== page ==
The setting section 24C is provided with: a constant current control switch 62a by which an operator selectively instructs the constant current control mode; and a cavitation control switch 62b by which the operator selectively instructs the cavitation control mode.

Furthermore, the setting section 24C is provided with level switches 63a, 63b, and 63c that set output levels in both control modes to a plurality of stages. For example, the level switches 63a, 63b, and 63c set output levels to LV1, LV2, and LV3, respectively.

Consequently, the setting section 24C outputs to the CPU 40 a control mode signal that instructs either the constant current control mode or the cavitation control mode and a set value that sets the output level.

Moreover, though the level switches 63j (j=a to c) are shown in FIG. 11 as the switches having configurations to be commonly used in both control modes at the time of level setting, sets of level switches may be provided instead in which each set is dedicated to each control mode and made up of, for example, a plurality of level switches.

In the configuration shown in FIG. 10, the CPU 40 performs output control in accordance with a control mode set by the operator with the setting section 24C.

Specifically, when the constant current control mode is selected, the CPU 40 outputs a switching control signal that switches a switch of the relay apparatus 61 to off. The CPU 40 then outputs an output current set signal to the difference amplifier 41 so as to maintain output levels of the level switches 63j (j=a to c) of the setting section 24C.

In contrast, when the cavitation control mode is selected, the CPU 40 outputs a switching control signal that switches the switch of the relay apparatus 61 to on. Therefore, a cavitation level signal Sc from the filter circuit 39 is inputted to the CPU 40 via the relay apparatus 61 that has been turned on.

The CPU 40 then outputs the cavitation level signal Sc to the difference amplifier 41 as an output current set signal so as to maintain the output levels of the level switches 63j (j=a to c) of the setting section 24C set as the cavitation control mode by the operator.

Other configurations are the same as those in the first embodiment. A representative example of the control method according to the present embodiment will be described using FIG. 12. Since the present control method is similar to one in the first embodiment, a description will be given with reference to FIG. 6.

First, as shown in step S1′, an operator performs initial setting including a selection of a control mode. Then, processing of steps S2 to S4 are performed in the same manner as in FIG. 6. In step S31 subsequent to step S4, the CPU 40 judges whether the control mode is the constant current control mode or not. In the case of the constant current control mode, as shown in step S32, the CPU 40 performs output control (constant current control) corresponding to the setting by the setting section 24C. The routine then proceeds to step S7.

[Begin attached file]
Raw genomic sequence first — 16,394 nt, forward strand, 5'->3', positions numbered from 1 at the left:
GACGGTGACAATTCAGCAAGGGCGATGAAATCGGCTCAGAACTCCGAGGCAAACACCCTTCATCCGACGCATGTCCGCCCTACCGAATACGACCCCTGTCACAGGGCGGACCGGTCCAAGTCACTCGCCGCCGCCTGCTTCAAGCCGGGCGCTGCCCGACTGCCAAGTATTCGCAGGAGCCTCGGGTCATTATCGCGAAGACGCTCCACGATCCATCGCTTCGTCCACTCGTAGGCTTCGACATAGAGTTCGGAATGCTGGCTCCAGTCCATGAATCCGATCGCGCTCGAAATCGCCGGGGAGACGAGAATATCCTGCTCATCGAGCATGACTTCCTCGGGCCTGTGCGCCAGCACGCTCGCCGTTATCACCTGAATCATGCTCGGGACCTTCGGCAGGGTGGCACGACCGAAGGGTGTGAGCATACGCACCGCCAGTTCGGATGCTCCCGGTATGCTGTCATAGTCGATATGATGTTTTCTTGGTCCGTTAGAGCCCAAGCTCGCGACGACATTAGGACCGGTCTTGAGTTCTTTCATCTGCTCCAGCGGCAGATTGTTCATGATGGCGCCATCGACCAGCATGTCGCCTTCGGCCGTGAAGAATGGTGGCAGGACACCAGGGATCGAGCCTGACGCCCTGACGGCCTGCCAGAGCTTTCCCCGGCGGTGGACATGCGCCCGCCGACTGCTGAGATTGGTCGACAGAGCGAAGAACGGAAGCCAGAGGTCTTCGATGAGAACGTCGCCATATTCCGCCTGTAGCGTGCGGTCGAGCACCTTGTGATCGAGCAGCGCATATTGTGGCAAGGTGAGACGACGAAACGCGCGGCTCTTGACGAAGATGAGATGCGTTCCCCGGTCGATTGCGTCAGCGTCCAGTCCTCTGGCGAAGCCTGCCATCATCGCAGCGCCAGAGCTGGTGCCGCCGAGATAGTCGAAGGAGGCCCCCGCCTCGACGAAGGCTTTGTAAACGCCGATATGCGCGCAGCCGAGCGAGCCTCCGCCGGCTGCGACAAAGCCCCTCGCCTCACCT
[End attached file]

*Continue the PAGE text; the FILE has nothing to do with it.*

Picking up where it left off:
On the other hand, when the result of the judgment in step S31 is not the constant current control mode or, in other words, in the case of the cavitation control mode, the CPU 40 detects the cavitation generation level from an output signal of the filter circuit 39 in the same manner as in step S5 of FIG. 6. Further, in the following step S6, the CPU 40 performs output control of a drive signal by performing cavitation generation level control so as to maintain the level set by the setting section 24C from a detected cavitation level signal Sc.

In step S7 subsequent to step S6, the operator performs ultrasound treatment.

According to the present embodiment, in addition to performing ultrasound treatment under normal constant current control, ultrasound treatment can be performed in a state where the cavitation generation level is automatically controlled.

In addition, the operator can change the control mode in accordance with a handpiece I or a probe Ia to be actually used or with a use condition and perform ultrasound treatment.

Note that, when selecting the cavitation control mode, the CPU 40 may perform control for suppressing cavitation generation by, for example, setting the cavitation level LV1 of the level switch 63a to 0 (LV1=0).

In addition, besides the control method in which constant current control is performed regardless of cavitation generation, the constant current control mode may perform constant current control while suppressing cavitation generation. Furthermore, as indicated by the dashed-two dotted line in FIG. 11, a switch 64 may be provided which, for example, switches between the mode in which constant current control is performed regardless of cavitation generation and the mode in which constant current control is performed while suppressing cavitation generation.